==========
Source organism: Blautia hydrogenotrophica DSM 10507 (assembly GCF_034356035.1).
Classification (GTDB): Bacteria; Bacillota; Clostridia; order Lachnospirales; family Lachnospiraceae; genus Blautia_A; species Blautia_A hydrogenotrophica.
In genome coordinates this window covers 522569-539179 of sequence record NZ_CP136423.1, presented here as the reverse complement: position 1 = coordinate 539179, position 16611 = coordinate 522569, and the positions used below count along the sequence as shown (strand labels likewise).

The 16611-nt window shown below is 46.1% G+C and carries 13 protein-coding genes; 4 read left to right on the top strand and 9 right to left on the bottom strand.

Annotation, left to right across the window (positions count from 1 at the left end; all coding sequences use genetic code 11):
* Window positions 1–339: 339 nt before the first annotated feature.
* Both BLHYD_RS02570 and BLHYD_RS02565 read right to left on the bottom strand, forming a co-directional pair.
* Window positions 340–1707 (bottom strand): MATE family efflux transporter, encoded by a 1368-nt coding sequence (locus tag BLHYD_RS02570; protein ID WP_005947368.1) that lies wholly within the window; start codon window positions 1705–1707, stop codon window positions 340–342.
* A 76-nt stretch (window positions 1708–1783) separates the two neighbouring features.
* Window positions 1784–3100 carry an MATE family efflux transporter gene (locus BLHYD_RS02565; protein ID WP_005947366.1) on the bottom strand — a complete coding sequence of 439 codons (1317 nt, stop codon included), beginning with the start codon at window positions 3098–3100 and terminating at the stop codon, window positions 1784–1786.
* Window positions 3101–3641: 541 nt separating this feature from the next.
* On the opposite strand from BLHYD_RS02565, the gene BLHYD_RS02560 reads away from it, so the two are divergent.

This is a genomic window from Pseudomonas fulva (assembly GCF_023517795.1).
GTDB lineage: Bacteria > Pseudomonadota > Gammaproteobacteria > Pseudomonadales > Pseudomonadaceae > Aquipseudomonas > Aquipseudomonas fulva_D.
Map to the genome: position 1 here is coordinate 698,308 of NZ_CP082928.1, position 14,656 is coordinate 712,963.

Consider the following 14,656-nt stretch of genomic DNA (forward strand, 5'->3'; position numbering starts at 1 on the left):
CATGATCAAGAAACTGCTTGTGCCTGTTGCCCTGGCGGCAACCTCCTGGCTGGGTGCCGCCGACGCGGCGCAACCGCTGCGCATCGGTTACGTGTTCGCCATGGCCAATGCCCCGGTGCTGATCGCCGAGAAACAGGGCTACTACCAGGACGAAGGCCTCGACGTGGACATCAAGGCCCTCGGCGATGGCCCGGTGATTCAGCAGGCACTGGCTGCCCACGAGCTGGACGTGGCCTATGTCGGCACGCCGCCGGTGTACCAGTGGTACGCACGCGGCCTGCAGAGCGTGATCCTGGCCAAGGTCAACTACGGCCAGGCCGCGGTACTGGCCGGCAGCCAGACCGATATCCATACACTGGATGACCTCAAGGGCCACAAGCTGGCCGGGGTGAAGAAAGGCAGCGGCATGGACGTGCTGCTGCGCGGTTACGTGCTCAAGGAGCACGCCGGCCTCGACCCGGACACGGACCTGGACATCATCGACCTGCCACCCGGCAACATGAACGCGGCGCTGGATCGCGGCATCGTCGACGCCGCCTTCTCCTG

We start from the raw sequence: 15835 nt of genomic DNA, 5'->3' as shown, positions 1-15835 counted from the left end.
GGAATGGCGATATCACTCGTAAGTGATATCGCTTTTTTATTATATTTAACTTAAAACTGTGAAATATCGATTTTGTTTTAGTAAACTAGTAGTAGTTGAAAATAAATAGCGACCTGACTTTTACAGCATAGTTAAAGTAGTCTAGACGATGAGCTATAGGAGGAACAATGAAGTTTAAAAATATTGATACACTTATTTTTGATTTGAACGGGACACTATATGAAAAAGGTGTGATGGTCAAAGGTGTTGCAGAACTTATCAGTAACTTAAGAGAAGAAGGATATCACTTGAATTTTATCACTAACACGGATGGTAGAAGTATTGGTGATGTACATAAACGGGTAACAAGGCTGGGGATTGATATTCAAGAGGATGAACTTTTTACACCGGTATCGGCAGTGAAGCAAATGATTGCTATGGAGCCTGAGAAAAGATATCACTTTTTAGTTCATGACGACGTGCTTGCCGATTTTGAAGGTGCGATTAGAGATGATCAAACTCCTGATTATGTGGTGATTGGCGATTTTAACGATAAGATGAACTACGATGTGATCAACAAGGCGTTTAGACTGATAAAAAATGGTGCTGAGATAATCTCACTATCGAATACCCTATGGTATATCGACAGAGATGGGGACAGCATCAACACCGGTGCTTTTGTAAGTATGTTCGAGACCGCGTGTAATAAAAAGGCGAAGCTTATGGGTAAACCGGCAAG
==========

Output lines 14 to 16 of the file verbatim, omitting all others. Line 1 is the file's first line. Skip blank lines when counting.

GTDB lineage: Bacteria > Pseudomonadota > Gammaproteobacteria > Pseudomonadales > Pseudomonadaceae > Aquipseudomonas > Aquipseudomonas fulva_D.
Map to the genome: position 1 here is coordinate 698,308 of NZ_CP082928.1, position 14,656 is coordinate 712,963.

Consider the following 14,656-nt stretch of genomic DNA (forward strand, 5'->3'; position numbering starts at 1 on the left):